Follow @Openwall on Twitter for new release announcements and other news
[<prev] [next>] [<thread-prev] [thread-next>] [day] [month] [year] [list]
Date: Wed, 4 Jan 2017 02:45:56 +0100
From: "Rafael J. Wysocki" <>
To: Kees Cook <>
Cc: "Rafael J. Wysocki" <>, Greg Kroah-Hartman <>, 
	Linux Kernel Mailing List <>, "Rafael J. Wysocki" <>, 
	Len Brown <>, Pavel Machek <>, Matthew Garrett <>, 
	Ulf Hansson <>, Mauro Carvalho Chehab <>, 
	Tomeu Vizoso <>, Lukas Wunner <>, 
	Madalin Bucur <>, Sudip Mukherjee <>, 
	Rasmus Villemoes <>, Arnd Bergmann <>, 
	Andrew Morton <>, Russell King <>, 
	Petr Tesarik <>, Linux PM <>, 
	Kernel Hardening <>
Subject: Re: [PATCH] Allow userspace control of runtime disabling/enabling of
 driver probing

On Wed, Jan 4, 2017 at 12:38 AM, Kees Cook <> wrote:
> On Tue, Jan 3, 2017 at 3:34 PM, Rafael J. Wysocki <> wrote:
>> On Tue, Jan 3, 2017 at 11:58 PM, Kees Cook <> wrote:
>>> From: Matthew Garrett <>
>>> Various attacks are made possible due to the large attack surface of
>>> kernel drivers and the easy availability of hotpluggable hardware that can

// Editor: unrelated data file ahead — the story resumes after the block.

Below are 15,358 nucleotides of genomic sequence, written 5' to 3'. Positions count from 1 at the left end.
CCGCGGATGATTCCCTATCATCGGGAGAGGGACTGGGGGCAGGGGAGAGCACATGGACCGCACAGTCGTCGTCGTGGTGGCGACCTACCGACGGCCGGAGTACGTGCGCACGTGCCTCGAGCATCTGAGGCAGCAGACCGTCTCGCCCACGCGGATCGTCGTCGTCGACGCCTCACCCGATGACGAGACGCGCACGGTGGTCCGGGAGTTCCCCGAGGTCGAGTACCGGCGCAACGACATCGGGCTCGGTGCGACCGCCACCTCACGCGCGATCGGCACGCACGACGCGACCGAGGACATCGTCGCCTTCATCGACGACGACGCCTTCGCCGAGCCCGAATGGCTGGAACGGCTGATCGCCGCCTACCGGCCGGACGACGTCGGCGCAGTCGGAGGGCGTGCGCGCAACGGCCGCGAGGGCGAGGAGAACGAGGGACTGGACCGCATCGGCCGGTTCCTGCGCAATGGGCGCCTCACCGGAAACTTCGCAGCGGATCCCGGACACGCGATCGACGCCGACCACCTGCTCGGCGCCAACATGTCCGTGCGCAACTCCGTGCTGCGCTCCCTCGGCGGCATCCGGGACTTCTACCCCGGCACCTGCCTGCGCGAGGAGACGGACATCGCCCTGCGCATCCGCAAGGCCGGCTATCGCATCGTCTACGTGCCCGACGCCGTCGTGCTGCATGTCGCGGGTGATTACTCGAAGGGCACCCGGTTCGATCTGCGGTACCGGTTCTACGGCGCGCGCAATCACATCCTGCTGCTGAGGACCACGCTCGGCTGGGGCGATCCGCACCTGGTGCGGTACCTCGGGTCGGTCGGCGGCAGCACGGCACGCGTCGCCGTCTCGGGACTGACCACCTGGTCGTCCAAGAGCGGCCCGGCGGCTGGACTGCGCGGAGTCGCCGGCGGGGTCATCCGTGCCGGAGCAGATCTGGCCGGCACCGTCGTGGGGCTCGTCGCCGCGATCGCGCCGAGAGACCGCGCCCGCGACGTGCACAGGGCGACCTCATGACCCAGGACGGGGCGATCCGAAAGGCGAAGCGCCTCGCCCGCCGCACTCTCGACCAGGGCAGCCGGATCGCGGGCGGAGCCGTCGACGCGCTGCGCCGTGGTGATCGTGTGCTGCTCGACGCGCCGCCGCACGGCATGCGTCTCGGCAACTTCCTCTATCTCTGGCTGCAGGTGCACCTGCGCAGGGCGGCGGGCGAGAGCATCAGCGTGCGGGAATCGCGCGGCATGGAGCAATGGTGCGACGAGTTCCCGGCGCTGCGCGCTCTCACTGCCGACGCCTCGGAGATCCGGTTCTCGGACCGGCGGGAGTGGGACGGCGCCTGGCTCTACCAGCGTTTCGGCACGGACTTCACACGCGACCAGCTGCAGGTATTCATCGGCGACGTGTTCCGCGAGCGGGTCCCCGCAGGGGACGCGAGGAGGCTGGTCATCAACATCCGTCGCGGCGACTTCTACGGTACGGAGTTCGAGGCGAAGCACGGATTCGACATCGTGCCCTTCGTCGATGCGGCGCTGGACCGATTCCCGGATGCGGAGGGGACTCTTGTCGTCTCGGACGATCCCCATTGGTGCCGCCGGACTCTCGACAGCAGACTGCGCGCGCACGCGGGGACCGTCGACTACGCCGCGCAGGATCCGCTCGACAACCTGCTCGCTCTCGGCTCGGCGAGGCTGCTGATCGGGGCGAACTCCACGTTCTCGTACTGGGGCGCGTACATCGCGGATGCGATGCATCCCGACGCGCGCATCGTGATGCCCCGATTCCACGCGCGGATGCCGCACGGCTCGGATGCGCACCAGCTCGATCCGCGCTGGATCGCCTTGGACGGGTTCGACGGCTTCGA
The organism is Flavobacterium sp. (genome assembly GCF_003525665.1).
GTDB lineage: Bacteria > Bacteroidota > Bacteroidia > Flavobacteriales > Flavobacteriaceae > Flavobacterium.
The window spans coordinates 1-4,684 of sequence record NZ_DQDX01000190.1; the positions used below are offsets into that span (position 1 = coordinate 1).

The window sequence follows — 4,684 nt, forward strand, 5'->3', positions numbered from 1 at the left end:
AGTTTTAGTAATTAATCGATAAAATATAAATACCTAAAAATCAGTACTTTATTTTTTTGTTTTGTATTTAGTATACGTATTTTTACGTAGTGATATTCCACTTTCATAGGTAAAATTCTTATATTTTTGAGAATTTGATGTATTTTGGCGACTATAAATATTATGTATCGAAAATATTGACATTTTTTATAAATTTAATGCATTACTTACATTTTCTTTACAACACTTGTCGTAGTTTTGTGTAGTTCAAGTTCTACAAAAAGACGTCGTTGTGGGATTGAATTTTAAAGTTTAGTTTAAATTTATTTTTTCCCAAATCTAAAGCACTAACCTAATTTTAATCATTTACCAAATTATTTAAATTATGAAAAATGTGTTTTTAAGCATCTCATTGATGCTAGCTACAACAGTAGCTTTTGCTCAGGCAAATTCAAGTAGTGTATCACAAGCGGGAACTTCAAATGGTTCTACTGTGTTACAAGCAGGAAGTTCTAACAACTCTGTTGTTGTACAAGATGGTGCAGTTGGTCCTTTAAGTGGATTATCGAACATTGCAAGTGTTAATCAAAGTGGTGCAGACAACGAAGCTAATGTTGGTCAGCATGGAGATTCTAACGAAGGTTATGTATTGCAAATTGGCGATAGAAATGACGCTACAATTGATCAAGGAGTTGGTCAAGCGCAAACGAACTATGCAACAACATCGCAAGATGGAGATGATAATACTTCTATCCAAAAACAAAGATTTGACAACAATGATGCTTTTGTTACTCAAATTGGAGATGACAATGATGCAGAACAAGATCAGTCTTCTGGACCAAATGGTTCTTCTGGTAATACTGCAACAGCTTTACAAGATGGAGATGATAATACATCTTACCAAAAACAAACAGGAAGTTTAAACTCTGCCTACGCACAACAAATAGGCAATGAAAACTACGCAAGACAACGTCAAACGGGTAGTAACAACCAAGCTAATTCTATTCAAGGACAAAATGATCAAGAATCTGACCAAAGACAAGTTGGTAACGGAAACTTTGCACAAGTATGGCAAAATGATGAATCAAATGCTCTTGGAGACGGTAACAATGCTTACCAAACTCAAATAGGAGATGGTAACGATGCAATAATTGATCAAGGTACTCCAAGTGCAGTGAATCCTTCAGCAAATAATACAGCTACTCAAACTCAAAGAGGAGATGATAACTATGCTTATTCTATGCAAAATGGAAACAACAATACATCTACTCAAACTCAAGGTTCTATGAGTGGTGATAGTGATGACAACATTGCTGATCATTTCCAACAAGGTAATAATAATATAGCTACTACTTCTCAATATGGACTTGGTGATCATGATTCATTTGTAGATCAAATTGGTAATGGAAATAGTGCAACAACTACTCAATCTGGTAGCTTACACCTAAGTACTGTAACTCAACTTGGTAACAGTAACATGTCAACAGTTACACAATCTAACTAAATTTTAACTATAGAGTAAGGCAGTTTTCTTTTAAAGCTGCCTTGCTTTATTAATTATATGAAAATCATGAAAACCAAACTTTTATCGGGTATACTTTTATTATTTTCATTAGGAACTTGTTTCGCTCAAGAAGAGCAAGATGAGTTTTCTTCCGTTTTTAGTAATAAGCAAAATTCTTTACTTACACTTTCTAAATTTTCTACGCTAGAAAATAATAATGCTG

>>> be programmed to mimic arbitrary devices. This allows attackers to find a
>>> single vulnerable driver and then produce a device that can exploit it by
>>> plugging into a hotpluggable bus (such as PCI or USB). This violates user
>>> assumptions about unattended systems being secure as long as the screen
>>> is locked.
>>> The kernel already has support for deferring driver binding in order
>>> to avoid problems over suspend/resume. By exposing this to userspace we
>>> can disable probing when the screen is locked and simply reenable it on
>>> unlock.
>>> This is not a complete solution - since this still permits device
>>> creation and simply blocks driver binding, it won't stop userspace
>>> drivers from attaching to devices and it won't protect against any kernel
>>> vulnerabilities in the core bus code. However, it should be sufficient to
>>> block attacks like Poisontap (
>> It also looks like this may be worked around by tricking the user to
>> unlock the screen while the malicious device is still attached to the
>> system.
> It certainly changes the temporal aspect of the attack (i.e. there is
> a delay and must be "silent" in that the local user cannot notice it).

It will be silent until a driver binds to it anyway, won't it?

>> If that really is the case, I wonder if it's worth the extra complexity.
> I think so, since it's not that much more complexity (it uses the
> existing deferral mechanism).

But that existing mechanism certainly wasn't designed to be turned on
and off at random and concurrently etc.  The way it is going to be
used now is far more complex IMO.


Powered by blists - more mailing lists

Confused about mailing lists and their use? Read about mailing lists on Wikipedia and check out these guidelines on proper formatting of your messages.